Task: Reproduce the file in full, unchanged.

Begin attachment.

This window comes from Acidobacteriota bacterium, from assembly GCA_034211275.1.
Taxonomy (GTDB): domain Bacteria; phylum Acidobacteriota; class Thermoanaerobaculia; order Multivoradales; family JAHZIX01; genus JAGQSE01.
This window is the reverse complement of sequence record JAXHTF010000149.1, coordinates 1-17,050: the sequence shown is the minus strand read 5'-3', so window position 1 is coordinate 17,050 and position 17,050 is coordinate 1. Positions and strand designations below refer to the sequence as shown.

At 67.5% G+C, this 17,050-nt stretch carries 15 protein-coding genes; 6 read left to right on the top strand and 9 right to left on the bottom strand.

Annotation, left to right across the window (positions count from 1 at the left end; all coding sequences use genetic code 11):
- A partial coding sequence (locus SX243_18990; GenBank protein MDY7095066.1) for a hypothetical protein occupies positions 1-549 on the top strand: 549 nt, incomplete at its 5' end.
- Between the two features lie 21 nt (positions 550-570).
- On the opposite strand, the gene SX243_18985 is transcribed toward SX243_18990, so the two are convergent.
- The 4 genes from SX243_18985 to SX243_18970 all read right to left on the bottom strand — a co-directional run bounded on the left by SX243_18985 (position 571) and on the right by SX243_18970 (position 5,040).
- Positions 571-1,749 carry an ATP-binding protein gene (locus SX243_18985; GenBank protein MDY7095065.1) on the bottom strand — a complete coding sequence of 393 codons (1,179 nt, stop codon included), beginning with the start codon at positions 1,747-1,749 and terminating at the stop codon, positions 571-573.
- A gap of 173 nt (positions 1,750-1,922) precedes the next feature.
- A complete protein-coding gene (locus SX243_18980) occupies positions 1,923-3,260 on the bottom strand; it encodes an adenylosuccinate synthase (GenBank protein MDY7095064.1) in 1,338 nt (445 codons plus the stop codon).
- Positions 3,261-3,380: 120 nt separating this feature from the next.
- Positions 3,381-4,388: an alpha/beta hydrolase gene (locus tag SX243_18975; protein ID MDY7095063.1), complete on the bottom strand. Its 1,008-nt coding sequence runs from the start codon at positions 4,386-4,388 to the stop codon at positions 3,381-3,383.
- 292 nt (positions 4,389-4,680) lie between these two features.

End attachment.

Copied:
This window comes from Acidobacteriota bacterium, from assembly GCA_034211275.1.
Taxonomy (GTDB): domain Bacteria; phylum Acidobacteriota; class Thermoanaerobaculia; order Multivoradales; family JAHZIX01; genus JAGQSE01.
This window is the reverse complement of sequence record JAXHTF010000149.1, coordinates 1-17,050: the sequence shown is the minus strand read 5'-3', so window position 1 is coordinate 17,050 and position 17,050 is coordinate 1. Positions and strand designations below refer to the sequence as shown.

At 67.5% G+C, this 17,050-nt stretch carries 15 protein-coding genes; 6 read left to right on the top strand and 9 right to left on the bottom strand.

Annotation, left to right across the window (positions count from 1 at the left end; all coding sequences use genetic code 11):
- A partial coding sequence (locus SX243_18990; GenBank protein MDY7095066.1) for a hypothetical protein occupies positions 1-549 on the top strand: 549 nt, incomplete at its 5' end.
- Between the two features lie 21 nt (positions 550-570).
- On the opposite strand, the gene SX243_18985 is transcribed toward SX243_18990, so the two are convergent.
- The 4 genes from SX243_18985 to SX243_18970 all read right to left on the bottom strand — a co-directional run bounded on the left by SX243_18985 (position 571) and on the right by SX243_18970 (position 5,040).
- Positions 571-1,749 carry an ATP-binding protein gene (locus SX243_18985; GenBank protein MDY7095065.1) on the bottom strand — a complete coding sequence of 393 codons (1,179 nt, stop codon included), beginning with the start codon at positions 1,747-1,749 and terminating at the stop codon, positions 571-573.
- A gap of 173 nt (positions 1,750-1,922) precedes the next feature.
- A complete protein-coding gene (locus SX243_18980) occupies positions 1,923-3,260 on the bottom strand; it encodes an adenylosuccinate synthase (GenBank protein MDY7095064.1) in 1,338 nt (445 codons plus the stop codon).
- Positions 3,261-3,380: 120 nt separating this feature from the next.
- Positions 3,381-4,388: an alpha/beta hydrolase gene (locus tag SX243_18975; protein ID MDY7095063.1), complete on the bottom strand. Its 1,008-nt coding sequence runs from the start codon at positions 4,386-4,388 to the stop codon at positions 3,381-3,383.
- 292 nt (positions 4,389-4,680) lie between these two features.